Importantly, we chose images that were counterbalanced in terms of content categories, thanks to which we could explore the relationship of the affective variables and the content categories included in the NAPS. This examination revealed significant main effects of content category and valence class, indicating differences across all of them. Additionally, we found significant interactions of content category and valence class. Such interactions had been reported previously for verbal materials with regard to affective dimensions (Ferré et al., 2012), yet not for visual material and basic emotions. Further analysis of this interaction in our data showed that interesting patterns were visible, especially among positive pictures for happiness and among negative pictures for sadness, fear, surprise, anger, and disgust. Depending on the basic emotion of interest, there were differences in the ratings of various content categories: For instance, sadness was induced much less by objects, and disgust much less by faces, than were any of the other categories. These interactions show that content categories should be taken into account by researchers attempting to choose appropriate stimuli to induce specific basic emotions.
When compared to the previously offered datasets of affective pictures characterized by discrete emotions, NAPS BE offers larger samples of images expressing single basic emotions, as classified with the CI method (Mikels et al., 2005). For instance, IAPS contains fewer images expressing disgust and sadness (ns = 31 and 42, respectively; Bradley & Lang, 2007) than does NAPS BE (ns = 51 and 62). Another advantage of NAPS BE is that it enables researchers to control for the physical properties of the images (Marchewka, Żurawski, Jednoróg, & Grabowska, 2014). However, the greatest advantage of the presently introduced dataset is that it offers pictorial stimuli characterized from both dimensional and basic-emotion perspectives, which makes it extremely useful for experiments within a combined approach.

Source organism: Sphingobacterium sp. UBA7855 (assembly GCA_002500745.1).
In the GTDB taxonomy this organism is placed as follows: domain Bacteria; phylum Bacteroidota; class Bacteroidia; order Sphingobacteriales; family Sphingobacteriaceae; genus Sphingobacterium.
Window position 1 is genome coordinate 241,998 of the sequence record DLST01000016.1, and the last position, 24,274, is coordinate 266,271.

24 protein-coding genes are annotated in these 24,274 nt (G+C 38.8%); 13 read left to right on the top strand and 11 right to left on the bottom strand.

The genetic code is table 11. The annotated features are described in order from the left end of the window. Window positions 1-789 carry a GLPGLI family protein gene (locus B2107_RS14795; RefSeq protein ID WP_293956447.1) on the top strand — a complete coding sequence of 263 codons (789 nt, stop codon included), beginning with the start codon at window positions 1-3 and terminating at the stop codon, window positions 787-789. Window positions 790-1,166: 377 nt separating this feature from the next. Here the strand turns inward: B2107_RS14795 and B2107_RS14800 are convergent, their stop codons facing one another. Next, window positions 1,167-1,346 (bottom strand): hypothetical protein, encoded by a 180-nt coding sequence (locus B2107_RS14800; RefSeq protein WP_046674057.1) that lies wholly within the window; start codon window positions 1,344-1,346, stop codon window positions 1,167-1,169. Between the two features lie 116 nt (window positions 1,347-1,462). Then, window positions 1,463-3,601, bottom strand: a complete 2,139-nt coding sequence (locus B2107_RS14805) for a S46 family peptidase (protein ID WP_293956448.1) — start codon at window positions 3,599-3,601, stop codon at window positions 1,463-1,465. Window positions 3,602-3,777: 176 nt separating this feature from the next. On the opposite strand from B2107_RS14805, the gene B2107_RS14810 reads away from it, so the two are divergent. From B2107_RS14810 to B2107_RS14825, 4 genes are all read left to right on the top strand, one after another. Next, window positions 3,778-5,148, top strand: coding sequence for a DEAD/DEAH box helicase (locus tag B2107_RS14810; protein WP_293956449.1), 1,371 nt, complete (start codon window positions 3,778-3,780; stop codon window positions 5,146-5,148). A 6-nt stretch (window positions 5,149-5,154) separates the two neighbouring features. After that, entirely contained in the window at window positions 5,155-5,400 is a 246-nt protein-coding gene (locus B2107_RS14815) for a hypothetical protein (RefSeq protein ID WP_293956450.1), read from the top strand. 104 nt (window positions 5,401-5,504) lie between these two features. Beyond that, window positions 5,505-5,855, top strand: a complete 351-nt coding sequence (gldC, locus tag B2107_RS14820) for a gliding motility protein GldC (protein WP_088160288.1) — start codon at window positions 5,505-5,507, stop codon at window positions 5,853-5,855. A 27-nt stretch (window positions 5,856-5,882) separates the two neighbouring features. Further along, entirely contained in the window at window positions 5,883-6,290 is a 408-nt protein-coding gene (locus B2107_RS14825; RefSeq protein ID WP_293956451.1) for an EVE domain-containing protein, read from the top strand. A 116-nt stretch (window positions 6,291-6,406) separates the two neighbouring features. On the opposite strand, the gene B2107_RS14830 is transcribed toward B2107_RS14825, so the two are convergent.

Limitations and future directions
An important limitation of the present study, similarly to previous ones (Mikels et al., 2005), is that we were not able to differentiate representative numbers of stimuli that induce clear basic emotions such as surprise and anger. The small number of images expressing anger in NAPS BE is in line with the previous results (Mikels et al., 2005) and might be explained by the fact that it is difficult to elicit extreme unpleasantness, high effort, high certainty, and strong human agency with the passive and essentially effortless viewing of static images.